11/09/2006

you are what you eat


assignment #3 for sculpture class

assignment #3 for sculpture class

assignment #3 for sculpture class

This is my third assignment for my Form and Structure course, and it's due tonight. The assignment was called 'The Body'. The guidelines were:

  1. The structure of your work can either be a fragment of the body OR a relationship/association created between 2 or more body parts.
  2. Your completed broject will focus on, and be expressive of, a theme/idea/meaning
  3. Your sculpture can be abstract/representational/self-contained/assemblage/installation/personal/political
  4. Materials suggested: mould-making medium, plaster, plaster bandage, air-drying clay, sculpy, wax, wood, fabric, organic materials, etc.
SO, the idea I wanted to explore (as this post title suggests) was 'you are what you eat' in relation to how little we think about all the invisible stuff (fertilizers, pesticides, hormones) we put into our bodies when we consume seemingly innocuous foods, like fruits and vegetables. This is exemplified in the fingers that are bitten off along with the apple, as if the "biter" didn't notice. This also touches on the theme of the psychological impact of the mindless consumerism western culture, which is on my mind a lot lately with Christmas coming up, and me not having much money to spend. In fact, Kirk and I are considering making it a Buy Nothing Christmas.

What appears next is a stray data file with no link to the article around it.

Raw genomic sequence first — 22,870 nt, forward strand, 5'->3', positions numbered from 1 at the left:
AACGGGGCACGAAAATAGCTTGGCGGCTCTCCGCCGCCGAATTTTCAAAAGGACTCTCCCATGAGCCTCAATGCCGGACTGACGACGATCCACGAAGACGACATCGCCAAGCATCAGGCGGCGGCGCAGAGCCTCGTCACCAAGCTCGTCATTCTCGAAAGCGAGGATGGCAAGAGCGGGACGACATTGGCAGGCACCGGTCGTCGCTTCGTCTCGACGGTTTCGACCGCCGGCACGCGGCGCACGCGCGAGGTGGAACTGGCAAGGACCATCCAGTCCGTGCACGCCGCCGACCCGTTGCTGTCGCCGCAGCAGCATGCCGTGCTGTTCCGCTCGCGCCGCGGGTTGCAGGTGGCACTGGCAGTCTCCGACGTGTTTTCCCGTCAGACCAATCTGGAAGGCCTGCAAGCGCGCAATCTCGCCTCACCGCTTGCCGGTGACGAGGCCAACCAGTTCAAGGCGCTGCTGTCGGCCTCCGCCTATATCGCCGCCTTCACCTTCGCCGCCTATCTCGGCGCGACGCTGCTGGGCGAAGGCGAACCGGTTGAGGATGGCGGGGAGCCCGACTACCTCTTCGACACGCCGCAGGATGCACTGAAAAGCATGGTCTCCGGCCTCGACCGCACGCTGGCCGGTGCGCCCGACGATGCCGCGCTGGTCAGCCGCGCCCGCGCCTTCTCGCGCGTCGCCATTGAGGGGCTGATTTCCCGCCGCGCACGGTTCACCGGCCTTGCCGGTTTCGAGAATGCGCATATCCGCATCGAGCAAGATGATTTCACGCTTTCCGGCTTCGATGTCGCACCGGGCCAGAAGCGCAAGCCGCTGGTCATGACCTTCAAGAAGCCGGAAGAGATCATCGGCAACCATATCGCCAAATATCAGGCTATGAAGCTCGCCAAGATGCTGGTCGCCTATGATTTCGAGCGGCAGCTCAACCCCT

Anyway, I really wish I had taken pictures of the whole process for ya'll. Instead I'll just tell you how I did it. I used alginate to make a 'negative' mold of my friend Melissa's hand, holding an apple, sans bite. Then I made a 2-part plaster bandage shell to hold it all together while it set. The shell also allows for you to pour your material to make your 'positive'. We then melted down some oil-based clay and poured it into the alginate/plaster bandage mould and poured it in. Once it was set, we pulled off the mould and had a great clay positive of my sculpture.

Then Melissa took a few bites out of the clay (yuk) and I used some hand tools to clean it all up. Then we repeated the alginate/plaster bandage process to make a new negative to pour the hydrocal (white gyspum cement) into. When the hydrocal started to set, we inserted a 3/4" wood dowel into the base, for mounting, and let it dry overnight. During the curing process, the dowel expanded with the moisture and heat and unfortunately cracked the base below the wrist. So I had to mix up some more hydrocal and work it into the cracks. Next time I'll remember to use a metal rod.

Once it was all dry, I sanded it and used spray primer to get it as white as I could. Kirk helped me make a plywood base (phew!) and I primed that as well. Last night I put it all together and this morning I epoxied in a real apple stem that I also had primed, and VOILA! Done, aaaaand done.

Ok. I'm off to school to present it to my class, where I will endure all manner of critique. Wish me luck!

4 comments:

Tha Monkey said...

Holy krap that looks so awesome! You'll have to keep me posted on how you did!
xoxoxo

raymi lauren said...

i was going to say so you are modelling clay that was cooked but then i saw the finger missing, that's awesome i like it.

poopee shmoopee said...

thanks!!!

Dave said...

Holy Moly, I LOVE IT! *S*

Excellent work hon.... I hope you get an A+